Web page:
Quick Review on IRAs:When you save into a Roth IRA, you save money you have already paid income tax on, and don't pay income taxes when you withdraw it at retirement.
When you save into a Traditional IRA, you save money that has not been subject to income tax, and you pay income taxes on that money when you withdraw it.
Now to the point of this post: with the recent changes in tax brackets, have you reviewed your IRAs?
If your tax bracket has changed for the better (assuming that you prefer to pay less of your hard earned income in taxes and consider a lower bracket a "good" thing), it's possible that converting your Traditional IRA to a Roth might make sense for you. What exactly should you consider?
- Consider what your retirement income level will be, so you know what tax bracket you're looking at during that time compared to your current bracket.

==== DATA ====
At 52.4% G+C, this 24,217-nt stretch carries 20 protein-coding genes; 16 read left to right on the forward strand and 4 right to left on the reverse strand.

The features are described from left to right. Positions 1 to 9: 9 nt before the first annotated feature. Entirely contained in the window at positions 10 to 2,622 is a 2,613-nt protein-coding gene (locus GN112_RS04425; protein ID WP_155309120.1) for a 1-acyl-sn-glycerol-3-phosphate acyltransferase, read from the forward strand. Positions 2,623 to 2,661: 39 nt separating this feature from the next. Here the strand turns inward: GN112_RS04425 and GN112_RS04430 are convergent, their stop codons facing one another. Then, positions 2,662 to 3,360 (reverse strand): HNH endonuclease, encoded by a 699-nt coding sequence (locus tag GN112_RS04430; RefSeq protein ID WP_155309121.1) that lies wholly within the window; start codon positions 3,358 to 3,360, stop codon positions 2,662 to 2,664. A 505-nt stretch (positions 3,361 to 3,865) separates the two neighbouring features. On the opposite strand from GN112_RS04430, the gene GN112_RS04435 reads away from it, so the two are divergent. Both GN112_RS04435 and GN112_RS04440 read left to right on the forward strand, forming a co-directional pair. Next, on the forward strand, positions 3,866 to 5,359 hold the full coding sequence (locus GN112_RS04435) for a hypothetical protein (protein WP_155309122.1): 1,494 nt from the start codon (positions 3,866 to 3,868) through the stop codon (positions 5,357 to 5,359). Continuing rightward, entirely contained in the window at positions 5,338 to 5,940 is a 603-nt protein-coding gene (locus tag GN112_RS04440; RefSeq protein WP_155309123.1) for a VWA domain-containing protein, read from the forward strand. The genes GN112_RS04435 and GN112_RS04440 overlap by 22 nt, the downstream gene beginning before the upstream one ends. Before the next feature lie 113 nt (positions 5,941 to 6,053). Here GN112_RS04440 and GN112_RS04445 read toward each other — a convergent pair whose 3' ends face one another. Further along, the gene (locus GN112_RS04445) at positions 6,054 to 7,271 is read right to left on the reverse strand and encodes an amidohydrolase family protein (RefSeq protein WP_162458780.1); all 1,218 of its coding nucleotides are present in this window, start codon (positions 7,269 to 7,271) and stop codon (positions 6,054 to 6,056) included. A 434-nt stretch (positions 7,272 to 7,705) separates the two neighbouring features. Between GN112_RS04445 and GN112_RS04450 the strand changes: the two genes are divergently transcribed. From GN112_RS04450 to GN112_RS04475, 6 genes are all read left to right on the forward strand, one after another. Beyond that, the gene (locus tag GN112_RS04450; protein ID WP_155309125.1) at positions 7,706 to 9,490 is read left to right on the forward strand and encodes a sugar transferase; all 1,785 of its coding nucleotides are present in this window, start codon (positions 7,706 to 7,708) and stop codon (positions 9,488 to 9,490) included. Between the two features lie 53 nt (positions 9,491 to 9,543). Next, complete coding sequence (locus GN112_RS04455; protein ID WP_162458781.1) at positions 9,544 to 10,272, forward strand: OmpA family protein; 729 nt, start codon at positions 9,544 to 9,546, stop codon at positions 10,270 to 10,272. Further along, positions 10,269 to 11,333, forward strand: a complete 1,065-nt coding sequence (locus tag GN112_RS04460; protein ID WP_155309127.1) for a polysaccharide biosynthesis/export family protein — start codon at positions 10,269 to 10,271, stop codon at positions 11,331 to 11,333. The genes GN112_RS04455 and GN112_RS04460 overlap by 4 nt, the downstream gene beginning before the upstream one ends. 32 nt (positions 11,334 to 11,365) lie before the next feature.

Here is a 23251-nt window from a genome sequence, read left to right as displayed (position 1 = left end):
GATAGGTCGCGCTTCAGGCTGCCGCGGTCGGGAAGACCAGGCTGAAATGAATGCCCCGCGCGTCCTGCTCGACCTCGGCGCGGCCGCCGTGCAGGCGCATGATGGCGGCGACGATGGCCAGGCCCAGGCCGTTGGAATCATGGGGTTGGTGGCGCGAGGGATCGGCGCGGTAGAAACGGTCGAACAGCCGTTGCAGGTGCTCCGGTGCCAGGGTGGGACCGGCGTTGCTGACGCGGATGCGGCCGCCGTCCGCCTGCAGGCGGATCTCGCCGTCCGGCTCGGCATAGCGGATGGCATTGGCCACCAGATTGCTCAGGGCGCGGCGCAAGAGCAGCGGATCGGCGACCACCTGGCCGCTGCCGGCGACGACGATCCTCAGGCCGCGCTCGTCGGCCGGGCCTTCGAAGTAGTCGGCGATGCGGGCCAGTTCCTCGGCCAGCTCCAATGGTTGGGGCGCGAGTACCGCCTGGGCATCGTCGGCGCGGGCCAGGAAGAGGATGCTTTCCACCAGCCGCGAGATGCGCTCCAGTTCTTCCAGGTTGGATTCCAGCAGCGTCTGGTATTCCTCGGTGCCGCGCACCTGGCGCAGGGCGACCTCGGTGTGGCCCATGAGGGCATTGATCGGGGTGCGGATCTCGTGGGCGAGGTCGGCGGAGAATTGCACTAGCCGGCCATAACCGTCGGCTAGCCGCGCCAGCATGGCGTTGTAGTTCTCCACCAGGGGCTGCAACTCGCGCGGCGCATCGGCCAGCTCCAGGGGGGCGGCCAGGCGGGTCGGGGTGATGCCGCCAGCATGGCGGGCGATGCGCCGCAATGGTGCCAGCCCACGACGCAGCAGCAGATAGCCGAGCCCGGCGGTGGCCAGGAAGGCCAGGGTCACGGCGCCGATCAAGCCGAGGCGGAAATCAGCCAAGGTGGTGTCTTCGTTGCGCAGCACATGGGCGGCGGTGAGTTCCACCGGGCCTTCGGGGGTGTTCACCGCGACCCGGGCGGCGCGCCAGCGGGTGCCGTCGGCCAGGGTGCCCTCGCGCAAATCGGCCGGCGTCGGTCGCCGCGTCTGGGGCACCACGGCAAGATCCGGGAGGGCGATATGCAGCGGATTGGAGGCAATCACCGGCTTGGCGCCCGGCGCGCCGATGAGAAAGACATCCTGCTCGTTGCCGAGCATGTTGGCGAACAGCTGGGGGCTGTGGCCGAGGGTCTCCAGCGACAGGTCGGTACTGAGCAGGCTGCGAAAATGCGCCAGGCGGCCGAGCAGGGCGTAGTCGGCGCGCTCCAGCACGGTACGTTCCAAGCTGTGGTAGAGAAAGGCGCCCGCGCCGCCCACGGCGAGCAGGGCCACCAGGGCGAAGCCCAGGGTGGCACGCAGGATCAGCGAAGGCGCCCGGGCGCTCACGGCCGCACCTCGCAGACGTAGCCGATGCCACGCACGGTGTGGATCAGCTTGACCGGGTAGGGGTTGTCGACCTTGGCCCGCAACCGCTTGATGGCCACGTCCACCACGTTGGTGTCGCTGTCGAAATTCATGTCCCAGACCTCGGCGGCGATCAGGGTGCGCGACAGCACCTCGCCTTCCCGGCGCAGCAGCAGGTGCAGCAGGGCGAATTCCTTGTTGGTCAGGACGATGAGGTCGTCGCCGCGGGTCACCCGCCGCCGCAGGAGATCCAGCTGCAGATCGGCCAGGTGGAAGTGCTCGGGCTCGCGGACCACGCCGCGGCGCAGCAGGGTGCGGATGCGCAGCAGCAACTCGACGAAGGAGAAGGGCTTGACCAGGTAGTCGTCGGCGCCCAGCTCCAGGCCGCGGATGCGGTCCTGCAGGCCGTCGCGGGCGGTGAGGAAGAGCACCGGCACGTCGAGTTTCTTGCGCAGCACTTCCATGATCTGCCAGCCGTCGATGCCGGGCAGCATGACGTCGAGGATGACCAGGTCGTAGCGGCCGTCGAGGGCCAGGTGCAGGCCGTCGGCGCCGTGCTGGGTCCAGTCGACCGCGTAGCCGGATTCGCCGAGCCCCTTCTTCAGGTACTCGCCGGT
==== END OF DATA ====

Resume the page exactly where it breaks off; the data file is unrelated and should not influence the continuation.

- Calculate how much tax you'll pay on your traditional IRA funds at the time of distribution (this will be based on your income at the time).
- Calculate how much tax you'll pay on your traditional IRA funds if you convert now.
- Remember that Traditional IRAs require minimum distributions beginning at a particular age (affecting your tax liability with increased income), but that Roth IRAs do not require withdrawals during your lifetime (also affecting your tax liability with income with more flexibility).
One final thought: the current tax rates are set to expire after 2025 if no further action is taken by Congress. With that in mind, if your tax bracket has lowered, converting traditional IRAs to Roths becomes an even more appealing idea.